HC Deb 21 December 1915 vol 77 cc206-7W

asked the Home Secretary whether he will consider the case of Peter M'Anany, a pensioned police constable of the Metropolitan Police, who was called upon to resign in June, 1915; is he aware that this man left a good position to rejoin the police on the outbreak of war, that he served for ten months without complaint, that after only one week's sickness from a festering corn he reported himself to the divisional surgeon as fit to resume duty, and was so certified; will he say why this instruction to resume was subsequently cancelled and M'Anany told to resign; is there any Commissioner's order or police regulation that rejoined pensioners after one week's sickness are not to be retained in the service; and will he now, in view of the need for men in His Majesty's military forces, reinstate M'Anany, and so relieve one of the younger police officers who have volunteered to enlist?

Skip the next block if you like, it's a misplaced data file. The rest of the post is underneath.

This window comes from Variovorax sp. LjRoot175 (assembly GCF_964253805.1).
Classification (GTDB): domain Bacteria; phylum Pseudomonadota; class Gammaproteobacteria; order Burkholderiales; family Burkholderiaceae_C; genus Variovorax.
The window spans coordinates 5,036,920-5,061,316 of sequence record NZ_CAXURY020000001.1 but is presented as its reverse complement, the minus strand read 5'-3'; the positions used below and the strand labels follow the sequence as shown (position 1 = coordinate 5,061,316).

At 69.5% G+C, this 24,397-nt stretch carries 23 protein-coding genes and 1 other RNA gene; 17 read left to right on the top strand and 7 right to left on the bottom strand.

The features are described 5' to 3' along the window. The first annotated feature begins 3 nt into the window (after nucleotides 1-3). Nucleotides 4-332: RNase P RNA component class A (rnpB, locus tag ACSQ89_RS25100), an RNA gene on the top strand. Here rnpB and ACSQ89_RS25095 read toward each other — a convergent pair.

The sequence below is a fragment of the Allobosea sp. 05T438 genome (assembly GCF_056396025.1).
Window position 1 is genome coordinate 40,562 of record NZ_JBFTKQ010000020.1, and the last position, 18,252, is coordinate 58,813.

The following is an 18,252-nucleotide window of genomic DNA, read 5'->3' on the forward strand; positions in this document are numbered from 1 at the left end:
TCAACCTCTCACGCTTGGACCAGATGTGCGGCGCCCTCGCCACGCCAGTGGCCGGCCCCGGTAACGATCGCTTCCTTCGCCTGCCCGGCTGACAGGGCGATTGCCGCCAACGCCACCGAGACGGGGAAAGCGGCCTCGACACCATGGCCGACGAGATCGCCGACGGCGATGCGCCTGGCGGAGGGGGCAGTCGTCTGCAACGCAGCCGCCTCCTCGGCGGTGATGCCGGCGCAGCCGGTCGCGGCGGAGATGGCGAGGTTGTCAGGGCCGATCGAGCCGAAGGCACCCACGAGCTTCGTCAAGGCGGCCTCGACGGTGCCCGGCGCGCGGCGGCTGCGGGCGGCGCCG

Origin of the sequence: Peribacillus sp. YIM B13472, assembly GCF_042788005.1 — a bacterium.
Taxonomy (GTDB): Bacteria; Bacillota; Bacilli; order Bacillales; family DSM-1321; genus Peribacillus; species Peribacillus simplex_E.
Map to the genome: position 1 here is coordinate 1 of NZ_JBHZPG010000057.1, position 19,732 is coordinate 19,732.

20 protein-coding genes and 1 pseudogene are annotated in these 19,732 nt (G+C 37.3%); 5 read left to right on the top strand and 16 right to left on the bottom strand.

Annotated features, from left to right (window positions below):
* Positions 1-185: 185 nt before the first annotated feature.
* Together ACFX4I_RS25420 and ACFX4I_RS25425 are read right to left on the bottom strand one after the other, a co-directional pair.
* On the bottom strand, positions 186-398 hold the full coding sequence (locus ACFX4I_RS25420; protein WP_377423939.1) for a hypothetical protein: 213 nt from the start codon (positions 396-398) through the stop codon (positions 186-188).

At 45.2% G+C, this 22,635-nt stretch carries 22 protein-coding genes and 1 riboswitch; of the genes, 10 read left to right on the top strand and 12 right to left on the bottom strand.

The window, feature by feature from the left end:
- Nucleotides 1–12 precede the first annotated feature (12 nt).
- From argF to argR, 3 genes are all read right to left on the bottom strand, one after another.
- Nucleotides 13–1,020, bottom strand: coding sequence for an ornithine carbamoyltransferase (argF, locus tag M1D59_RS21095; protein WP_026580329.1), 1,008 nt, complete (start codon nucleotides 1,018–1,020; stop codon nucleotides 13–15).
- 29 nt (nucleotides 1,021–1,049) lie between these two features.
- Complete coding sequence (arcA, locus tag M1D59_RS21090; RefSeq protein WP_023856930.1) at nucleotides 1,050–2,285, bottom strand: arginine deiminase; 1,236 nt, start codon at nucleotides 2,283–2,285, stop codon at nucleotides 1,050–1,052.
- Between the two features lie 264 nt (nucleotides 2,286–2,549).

I have already considered the case of this pensioner, who rejoined on the outbreak of the War. After being under medical treatment from time to time on account of trouble with his feet, he was in June last certified as not physically fit for police duty, and was accordingly retired. It is not proposed to re-employ him. Obviously, the possession of sound feet is a primary necessity for men engaged on police duty.